PopMatters:

The best of Ride CD that was recently released was welcomed with open arms by fans who miss Ride. At the same time, in relative terms it hasn’t been that many years since the group disbanded. Does the retrospective release seem early or late to you? Is this something you’ve been wanting to do for a while, or something you needed to be convinced to do?

Andy Bell:

It seemed like a good idea in 1999 when it was first suggested. It was going to come out on Creation but when the label finished the idea was lost for a while. It took until now to get it sorted, and now you can see Ride records in the shops again which you couldn’t for a while. That¹s what you want as a musician, just to go past that rack and wink at it and go “Alright mate”.

PM:

How did you go about choosing songs for the best-of? Did all of the members have input? Do you think of it as representing the band members’ favorite tracks, the most popular songs, or something in between?

AB:

You know how it works, all the singles go on and then if you haven’t had enough hits the album tracks start slipping in there and then you get into everyone’s particular little points of view. It was a democratic decision, but it wouldn’t have been if I’d have gone in with a list of what I really think is the best of what the band did, because it would have been full of b-sides and album tracks and stuff. You could make your own best of but in the end you know it comes down to a sort of formula.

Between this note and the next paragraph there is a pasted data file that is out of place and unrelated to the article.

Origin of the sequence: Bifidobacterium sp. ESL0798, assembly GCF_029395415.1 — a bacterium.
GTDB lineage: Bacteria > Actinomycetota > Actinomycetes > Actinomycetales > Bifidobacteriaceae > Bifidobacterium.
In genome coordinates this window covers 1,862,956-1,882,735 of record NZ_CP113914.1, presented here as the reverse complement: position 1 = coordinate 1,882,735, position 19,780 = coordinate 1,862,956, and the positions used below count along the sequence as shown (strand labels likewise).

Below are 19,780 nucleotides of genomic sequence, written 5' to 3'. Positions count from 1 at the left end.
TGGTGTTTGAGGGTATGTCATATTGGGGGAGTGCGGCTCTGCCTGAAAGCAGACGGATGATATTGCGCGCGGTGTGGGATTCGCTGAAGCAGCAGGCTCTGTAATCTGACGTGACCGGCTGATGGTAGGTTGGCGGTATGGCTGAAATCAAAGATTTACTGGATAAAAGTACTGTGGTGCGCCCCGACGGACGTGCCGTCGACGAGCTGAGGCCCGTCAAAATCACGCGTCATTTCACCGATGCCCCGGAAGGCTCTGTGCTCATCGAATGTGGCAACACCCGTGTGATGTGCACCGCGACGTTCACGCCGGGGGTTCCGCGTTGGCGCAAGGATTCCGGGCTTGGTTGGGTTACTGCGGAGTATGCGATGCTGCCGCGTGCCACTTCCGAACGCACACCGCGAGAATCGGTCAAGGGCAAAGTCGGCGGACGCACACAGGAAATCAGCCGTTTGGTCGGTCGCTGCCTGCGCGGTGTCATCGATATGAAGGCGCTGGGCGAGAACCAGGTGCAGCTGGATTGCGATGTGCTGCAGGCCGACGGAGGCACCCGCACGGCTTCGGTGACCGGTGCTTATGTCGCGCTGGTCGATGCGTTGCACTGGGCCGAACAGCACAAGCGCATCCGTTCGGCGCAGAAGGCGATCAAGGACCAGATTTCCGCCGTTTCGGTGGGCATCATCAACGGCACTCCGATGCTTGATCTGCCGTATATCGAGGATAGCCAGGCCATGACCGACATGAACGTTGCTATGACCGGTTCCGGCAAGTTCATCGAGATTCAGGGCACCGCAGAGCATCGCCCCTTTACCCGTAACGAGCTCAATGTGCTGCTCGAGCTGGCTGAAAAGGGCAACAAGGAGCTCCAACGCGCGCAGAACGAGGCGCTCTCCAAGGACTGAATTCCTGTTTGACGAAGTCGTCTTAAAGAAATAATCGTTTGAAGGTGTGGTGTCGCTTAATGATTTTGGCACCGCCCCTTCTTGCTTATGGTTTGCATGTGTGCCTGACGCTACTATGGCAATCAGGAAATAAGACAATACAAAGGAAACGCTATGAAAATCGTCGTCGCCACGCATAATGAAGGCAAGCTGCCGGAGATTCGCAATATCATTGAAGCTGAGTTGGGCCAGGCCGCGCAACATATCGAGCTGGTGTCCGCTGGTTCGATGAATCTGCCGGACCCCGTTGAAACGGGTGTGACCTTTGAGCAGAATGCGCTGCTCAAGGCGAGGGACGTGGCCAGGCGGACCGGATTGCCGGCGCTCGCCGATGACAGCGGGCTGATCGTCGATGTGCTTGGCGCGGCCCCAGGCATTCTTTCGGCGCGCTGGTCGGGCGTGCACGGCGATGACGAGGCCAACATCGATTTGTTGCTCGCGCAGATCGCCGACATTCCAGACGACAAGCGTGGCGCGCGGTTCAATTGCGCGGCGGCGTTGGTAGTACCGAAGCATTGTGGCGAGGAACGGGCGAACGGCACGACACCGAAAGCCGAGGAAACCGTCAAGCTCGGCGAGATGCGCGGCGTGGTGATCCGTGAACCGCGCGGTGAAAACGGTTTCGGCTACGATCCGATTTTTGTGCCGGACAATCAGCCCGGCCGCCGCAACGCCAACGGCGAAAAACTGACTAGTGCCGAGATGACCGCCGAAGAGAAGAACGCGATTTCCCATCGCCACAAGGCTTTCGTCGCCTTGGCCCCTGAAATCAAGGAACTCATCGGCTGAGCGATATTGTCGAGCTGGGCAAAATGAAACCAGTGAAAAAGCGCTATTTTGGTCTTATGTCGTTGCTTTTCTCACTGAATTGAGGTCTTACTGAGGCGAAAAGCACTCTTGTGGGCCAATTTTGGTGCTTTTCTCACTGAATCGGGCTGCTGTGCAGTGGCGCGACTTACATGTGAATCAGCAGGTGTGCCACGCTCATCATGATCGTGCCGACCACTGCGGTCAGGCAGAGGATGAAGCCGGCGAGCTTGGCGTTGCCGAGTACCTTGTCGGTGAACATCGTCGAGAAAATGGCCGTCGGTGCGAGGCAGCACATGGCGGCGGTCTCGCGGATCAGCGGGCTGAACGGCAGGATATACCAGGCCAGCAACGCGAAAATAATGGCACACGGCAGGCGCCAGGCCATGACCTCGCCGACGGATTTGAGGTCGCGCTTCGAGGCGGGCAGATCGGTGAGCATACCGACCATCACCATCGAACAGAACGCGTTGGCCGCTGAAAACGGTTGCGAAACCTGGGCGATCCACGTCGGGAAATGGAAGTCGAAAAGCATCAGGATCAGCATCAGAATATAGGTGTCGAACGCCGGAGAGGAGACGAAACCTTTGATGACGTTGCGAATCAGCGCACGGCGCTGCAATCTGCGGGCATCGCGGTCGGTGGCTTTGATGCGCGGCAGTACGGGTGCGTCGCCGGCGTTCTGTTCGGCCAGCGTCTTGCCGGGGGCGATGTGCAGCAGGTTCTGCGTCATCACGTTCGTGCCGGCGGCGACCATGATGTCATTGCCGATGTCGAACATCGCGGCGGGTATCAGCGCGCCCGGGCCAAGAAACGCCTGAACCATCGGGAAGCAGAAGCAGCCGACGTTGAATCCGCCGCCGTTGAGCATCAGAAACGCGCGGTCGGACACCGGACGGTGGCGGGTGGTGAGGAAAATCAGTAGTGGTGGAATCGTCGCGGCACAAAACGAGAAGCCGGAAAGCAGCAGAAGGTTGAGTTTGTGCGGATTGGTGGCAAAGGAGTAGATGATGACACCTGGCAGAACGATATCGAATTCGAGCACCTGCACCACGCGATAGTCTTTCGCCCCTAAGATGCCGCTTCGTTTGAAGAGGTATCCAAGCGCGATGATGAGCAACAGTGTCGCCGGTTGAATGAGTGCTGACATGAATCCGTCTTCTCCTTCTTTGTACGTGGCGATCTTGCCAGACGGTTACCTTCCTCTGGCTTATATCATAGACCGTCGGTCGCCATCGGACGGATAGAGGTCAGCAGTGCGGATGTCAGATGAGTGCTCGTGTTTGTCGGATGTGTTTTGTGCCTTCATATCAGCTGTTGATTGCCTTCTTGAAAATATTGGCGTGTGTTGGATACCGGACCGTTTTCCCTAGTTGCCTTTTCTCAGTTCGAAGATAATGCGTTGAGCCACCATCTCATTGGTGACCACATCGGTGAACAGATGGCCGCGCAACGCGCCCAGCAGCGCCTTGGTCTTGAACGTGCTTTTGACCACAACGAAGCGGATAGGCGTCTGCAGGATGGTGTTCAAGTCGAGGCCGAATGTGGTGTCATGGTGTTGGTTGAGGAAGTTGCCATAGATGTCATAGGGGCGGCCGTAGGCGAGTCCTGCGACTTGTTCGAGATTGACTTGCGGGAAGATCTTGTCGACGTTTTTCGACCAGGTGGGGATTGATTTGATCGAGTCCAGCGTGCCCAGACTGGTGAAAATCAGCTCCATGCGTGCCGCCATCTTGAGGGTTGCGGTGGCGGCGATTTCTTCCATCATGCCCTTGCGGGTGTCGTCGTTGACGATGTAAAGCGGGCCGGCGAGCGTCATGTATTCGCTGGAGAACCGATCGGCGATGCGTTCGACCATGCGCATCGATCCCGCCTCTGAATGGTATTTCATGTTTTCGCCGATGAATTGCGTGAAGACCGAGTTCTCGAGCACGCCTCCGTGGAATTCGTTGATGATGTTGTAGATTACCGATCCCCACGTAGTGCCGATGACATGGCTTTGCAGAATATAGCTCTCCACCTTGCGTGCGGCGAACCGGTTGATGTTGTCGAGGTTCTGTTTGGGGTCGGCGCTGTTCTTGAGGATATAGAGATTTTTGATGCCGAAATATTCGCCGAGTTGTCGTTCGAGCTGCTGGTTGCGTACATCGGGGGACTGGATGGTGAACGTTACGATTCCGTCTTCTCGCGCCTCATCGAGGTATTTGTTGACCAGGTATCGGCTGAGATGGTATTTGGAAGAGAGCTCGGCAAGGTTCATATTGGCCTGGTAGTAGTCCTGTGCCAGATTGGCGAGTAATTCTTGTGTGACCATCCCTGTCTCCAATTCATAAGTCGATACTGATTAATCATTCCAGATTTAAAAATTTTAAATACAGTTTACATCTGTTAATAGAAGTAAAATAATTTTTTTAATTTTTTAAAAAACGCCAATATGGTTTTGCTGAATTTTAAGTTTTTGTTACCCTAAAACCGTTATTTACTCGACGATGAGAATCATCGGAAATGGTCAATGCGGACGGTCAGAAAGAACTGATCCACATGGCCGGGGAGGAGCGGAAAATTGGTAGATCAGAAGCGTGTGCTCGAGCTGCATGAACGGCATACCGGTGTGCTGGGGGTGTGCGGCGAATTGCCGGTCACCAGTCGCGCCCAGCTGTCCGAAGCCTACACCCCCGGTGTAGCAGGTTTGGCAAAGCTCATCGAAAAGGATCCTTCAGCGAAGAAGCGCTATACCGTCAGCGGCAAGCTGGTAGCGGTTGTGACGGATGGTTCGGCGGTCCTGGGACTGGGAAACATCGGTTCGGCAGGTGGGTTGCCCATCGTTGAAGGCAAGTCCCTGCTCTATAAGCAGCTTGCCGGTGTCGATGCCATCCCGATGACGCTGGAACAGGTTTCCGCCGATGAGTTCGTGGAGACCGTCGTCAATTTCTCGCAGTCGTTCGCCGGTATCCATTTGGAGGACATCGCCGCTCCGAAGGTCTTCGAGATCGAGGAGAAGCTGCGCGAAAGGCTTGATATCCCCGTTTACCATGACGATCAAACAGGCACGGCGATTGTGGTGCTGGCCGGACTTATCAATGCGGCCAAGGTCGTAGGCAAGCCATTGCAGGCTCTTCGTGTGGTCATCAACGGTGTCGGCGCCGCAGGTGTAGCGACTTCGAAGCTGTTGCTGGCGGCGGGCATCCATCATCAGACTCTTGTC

PM:

This might sound like the selfish griping of an American Ride fan, but I’m wondering why the complete boxed set or even the complete Firing Blanks CD aren’t being released here in the US?

AB:

I don’t know. I thought it was all coming out. That¹s a shame. It’s probably something to do with the war.

PM:

You were quite young when Ride started. What role do you think your lack of experience with the music industry and with being in a band had on both the life and the eventual end of Ride?

AB:

It had a lot to do with it. It was a good and bad thing. At that age you are inexperienced and over-confident, that¹s why we were good, but its also why we were bad, and why we split up so easily.

PM:

Going Blank Again, probably my favorite Ride album, had a more diverse sound from Nowhere and the EPs before it, yet the change was fairly subtle, not a huge shift. What can you tell me about the writing and recording of that album, in particular about the extent to which you were trying to diversify your sound?